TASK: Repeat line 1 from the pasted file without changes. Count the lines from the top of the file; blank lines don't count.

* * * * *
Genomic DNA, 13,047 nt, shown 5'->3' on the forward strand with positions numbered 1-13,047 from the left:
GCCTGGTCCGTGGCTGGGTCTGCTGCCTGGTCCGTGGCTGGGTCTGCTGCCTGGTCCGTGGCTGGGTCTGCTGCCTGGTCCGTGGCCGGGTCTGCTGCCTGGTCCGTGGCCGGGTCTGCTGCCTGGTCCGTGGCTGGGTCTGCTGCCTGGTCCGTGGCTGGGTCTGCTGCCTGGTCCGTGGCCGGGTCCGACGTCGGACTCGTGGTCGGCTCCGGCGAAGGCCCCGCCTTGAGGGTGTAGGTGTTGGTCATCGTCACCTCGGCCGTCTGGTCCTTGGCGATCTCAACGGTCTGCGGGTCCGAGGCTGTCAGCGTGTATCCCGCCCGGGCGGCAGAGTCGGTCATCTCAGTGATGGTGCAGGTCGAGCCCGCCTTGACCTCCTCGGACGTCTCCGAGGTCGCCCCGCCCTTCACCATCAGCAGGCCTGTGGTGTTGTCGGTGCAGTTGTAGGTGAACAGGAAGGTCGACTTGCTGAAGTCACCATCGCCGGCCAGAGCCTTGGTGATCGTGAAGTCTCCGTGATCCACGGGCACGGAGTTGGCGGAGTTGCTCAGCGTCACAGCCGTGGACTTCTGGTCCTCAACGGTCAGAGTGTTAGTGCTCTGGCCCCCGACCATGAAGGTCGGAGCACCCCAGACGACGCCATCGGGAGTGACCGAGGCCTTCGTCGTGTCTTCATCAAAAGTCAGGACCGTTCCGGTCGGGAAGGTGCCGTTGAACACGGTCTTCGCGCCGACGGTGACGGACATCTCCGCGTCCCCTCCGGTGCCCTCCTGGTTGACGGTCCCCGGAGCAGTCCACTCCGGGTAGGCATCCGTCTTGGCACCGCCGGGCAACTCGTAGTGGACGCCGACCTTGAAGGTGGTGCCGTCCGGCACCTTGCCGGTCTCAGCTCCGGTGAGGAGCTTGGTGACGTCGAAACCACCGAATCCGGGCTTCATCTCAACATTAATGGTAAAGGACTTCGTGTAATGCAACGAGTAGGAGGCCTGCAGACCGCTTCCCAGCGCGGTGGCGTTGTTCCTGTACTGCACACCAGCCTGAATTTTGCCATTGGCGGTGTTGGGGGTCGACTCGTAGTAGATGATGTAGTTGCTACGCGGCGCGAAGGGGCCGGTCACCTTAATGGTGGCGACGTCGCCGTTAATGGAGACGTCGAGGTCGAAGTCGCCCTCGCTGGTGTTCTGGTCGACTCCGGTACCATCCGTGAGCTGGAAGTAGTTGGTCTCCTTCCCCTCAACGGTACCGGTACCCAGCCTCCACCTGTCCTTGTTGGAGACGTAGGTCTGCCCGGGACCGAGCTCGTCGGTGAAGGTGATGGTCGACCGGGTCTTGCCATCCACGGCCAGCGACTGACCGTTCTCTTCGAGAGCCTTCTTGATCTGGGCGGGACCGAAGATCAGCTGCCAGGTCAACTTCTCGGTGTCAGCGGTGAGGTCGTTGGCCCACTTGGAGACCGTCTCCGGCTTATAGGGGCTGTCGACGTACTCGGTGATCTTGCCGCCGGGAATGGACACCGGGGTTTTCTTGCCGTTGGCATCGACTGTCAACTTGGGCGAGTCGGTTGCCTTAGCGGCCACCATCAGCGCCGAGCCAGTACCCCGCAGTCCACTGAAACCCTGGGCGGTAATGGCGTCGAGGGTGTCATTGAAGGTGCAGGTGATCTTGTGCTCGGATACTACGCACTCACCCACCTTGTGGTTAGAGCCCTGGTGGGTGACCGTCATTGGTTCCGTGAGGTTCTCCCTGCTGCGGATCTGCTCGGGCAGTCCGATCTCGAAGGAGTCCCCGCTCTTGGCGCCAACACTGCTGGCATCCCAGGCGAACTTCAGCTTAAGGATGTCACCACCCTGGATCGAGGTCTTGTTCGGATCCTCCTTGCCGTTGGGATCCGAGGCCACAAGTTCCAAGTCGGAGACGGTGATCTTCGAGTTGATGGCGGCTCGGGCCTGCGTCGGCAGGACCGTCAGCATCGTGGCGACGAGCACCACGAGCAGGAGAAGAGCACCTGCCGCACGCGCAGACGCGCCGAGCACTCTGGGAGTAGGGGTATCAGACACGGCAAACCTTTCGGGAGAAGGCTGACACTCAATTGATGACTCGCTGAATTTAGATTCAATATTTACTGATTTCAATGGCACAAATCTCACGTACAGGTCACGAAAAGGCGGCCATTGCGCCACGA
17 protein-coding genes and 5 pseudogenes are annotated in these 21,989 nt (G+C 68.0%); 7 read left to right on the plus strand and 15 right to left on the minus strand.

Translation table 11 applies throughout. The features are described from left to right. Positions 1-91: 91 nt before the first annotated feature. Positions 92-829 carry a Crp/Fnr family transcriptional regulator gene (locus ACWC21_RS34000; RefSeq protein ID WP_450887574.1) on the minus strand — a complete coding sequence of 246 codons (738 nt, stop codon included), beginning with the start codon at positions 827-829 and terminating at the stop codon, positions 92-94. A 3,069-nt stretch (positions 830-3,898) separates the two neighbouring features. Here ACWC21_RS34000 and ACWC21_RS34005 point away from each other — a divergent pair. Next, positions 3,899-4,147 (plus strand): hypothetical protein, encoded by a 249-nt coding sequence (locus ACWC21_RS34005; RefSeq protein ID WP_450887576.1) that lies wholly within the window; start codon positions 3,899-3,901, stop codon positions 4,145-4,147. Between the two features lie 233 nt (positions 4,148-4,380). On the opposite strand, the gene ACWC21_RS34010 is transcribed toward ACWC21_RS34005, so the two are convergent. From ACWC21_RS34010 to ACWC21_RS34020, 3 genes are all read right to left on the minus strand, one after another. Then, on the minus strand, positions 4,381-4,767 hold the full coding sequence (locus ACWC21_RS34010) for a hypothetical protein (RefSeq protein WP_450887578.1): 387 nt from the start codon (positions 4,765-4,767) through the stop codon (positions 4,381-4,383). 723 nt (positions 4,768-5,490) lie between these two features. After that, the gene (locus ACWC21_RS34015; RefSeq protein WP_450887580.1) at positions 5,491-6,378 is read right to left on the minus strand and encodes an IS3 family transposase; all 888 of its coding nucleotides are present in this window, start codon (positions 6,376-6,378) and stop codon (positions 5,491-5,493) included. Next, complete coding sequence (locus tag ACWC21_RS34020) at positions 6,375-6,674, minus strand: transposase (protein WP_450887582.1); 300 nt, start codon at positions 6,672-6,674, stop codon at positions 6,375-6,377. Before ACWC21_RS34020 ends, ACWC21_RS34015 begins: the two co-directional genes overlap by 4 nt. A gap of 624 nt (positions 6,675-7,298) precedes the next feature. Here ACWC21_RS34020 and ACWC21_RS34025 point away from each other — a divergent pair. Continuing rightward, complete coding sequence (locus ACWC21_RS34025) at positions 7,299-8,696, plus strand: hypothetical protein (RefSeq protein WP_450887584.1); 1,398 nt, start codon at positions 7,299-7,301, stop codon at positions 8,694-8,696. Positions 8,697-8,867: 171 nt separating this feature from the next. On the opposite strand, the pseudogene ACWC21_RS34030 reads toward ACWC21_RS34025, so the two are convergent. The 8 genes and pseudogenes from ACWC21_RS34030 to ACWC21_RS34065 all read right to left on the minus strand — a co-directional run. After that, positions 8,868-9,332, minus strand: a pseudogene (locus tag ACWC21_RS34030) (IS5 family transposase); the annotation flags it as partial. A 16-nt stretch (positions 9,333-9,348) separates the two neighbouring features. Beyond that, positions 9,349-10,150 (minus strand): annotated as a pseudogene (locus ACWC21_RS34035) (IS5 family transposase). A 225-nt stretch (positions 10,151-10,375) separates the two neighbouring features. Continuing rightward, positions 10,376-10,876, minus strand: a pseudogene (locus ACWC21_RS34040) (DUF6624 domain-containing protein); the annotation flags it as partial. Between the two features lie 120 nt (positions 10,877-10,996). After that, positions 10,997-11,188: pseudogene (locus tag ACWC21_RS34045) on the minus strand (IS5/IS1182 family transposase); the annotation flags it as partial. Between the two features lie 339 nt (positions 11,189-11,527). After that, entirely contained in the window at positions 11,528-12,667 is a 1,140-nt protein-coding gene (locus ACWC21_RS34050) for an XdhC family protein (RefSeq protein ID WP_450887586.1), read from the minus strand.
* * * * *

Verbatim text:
Genomic DNA, 13,047 nt, shown 5'->3' on the forward strand with positions numbered 1-13,047 from the left: